S. A. Applin, Ph.D. is an anthropologist whose research explores the domains of human agency, algorithms, AI, and automation in the context of social systems and sociability. You can find more @anthropunk.
Tech billionaires share extraordinary wealth, visions for their (and our) global future, and some competitive—and very expensive—hobbies. Their ideas of Utopia may differ from ours, but the difference is that they have the means to realize their Utopias, without input from the rest of us.
Michael Lewis’s 1999 book The New New Thing documented the story of Silicon Valley titan Jim Clark. Clark founded Silicon Graphics and Netscape and became very wealthy doing so. He directed part of his wealth to the pursuit of the fastest sailboat. For a time, he and Larry Ellison, founder of Oracle, competed for that title, and in doing so, their masts got taller and their hulls got longer (stop giggling.) Clark fashioned his boat with the latest technology available and those who saw it compared it to the Bridge in Star Trek. Ellison did similar. The book is a spectacular look at the Silicon Valley of the 1990’s with a burgeoning web and a society not yet subsumed by smartphones usage—likely only because they were not yet invented—and enormous wealth and power raised through technological development. In this book, the sea is the utopian frontier for both Clark and Ellison, and the playing field by which they measured their technological and other forms of worth against each other.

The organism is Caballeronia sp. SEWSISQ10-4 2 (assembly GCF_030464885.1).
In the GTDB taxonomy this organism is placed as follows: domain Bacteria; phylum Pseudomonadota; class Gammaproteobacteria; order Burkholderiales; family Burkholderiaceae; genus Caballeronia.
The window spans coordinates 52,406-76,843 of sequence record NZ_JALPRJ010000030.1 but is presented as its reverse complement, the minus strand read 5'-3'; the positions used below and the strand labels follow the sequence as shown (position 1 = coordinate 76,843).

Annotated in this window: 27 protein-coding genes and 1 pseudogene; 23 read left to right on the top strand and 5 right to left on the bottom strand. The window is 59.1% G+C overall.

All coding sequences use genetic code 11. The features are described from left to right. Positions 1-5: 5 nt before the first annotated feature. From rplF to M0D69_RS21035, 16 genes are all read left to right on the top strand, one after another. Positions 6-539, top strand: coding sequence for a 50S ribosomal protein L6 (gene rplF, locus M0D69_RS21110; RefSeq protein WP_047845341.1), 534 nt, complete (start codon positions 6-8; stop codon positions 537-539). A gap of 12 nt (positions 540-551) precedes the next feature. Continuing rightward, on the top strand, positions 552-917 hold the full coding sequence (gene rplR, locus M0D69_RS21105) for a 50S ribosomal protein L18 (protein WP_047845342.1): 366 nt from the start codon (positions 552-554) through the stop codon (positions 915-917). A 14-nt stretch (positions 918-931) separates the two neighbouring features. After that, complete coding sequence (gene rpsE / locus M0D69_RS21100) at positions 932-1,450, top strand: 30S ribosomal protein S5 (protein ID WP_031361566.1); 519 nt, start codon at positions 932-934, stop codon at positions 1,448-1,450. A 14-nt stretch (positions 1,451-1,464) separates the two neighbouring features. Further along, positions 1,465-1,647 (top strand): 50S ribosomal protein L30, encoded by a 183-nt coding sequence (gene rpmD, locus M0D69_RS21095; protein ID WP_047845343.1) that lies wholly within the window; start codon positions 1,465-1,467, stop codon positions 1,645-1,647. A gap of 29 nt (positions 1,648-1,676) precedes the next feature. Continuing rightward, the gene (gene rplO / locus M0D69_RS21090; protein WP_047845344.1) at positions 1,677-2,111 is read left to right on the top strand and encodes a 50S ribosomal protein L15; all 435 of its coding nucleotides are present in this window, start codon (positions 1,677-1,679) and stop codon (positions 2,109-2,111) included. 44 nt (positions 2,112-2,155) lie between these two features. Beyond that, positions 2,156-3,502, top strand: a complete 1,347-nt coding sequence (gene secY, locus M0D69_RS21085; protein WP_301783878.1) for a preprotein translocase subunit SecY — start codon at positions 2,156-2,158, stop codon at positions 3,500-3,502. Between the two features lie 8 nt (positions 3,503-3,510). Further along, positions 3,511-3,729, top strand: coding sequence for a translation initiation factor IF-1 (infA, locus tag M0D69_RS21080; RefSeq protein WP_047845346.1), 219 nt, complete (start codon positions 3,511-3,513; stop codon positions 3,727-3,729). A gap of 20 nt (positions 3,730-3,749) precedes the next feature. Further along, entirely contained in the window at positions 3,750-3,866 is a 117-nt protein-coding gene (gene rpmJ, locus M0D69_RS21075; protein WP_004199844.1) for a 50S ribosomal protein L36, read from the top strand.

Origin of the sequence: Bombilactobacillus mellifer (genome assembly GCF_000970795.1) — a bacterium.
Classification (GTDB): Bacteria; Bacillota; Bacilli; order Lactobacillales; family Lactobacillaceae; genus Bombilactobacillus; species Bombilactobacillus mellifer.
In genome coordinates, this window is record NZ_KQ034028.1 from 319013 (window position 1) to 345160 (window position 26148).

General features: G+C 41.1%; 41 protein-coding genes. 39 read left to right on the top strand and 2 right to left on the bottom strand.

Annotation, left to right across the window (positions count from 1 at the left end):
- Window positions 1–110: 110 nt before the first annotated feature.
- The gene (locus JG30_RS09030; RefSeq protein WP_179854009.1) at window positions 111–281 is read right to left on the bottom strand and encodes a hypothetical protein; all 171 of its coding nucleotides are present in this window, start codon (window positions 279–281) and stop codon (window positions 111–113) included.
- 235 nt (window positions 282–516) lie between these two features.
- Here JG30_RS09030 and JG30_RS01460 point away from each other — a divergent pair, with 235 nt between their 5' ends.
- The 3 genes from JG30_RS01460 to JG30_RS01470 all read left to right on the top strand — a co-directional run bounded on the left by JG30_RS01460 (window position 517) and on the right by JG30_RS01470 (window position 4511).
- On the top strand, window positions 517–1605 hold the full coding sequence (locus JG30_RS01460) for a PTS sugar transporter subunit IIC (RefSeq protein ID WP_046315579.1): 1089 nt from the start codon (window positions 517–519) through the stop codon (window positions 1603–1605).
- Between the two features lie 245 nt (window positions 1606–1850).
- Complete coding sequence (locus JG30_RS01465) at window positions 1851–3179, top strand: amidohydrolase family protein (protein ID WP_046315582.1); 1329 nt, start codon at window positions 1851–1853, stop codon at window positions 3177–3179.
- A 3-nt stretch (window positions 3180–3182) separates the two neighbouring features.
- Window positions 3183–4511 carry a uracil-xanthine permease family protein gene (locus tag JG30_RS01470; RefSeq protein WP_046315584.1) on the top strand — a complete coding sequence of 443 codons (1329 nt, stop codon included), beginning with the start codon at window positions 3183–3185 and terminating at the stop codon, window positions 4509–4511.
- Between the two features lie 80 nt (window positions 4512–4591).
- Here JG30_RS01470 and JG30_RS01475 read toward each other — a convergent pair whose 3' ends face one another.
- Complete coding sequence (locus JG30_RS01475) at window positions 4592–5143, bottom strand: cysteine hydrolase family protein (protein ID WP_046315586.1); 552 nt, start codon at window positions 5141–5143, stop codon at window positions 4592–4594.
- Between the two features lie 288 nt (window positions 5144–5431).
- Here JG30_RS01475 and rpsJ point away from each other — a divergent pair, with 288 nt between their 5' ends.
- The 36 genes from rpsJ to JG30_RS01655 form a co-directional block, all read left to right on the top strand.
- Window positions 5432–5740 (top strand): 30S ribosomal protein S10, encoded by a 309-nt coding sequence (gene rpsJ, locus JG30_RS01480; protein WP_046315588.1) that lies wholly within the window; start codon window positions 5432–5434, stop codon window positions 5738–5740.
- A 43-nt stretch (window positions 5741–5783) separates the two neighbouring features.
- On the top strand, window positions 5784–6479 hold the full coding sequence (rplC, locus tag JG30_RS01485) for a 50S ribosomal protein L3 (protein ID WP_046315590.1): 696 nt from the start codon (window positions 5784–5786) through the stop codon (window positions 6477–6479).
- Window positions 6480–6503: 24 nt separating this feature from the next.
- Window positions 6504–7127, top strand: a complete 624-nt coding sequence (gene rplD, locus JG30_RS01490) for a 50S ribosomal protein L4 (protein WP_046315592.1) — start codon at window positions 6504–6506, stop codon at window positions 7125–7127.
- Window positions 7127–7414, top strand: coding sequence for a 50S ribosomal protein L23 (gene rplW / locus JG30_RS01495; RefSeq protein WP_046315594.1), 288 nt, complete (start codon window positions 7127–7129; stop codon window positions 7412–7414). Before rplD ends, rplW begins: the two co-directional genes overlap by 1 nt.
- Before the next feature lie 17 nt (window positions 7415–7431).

Today, billionaires Elon Musk and Jeff Bezos compete in the realm of space. Perhaps neither one was particularly ocean-going, or perhaps the wealth and impact of what they wanted to do fulfilled different dreams, but the competition to privately fund space exploration has taken off between these two men.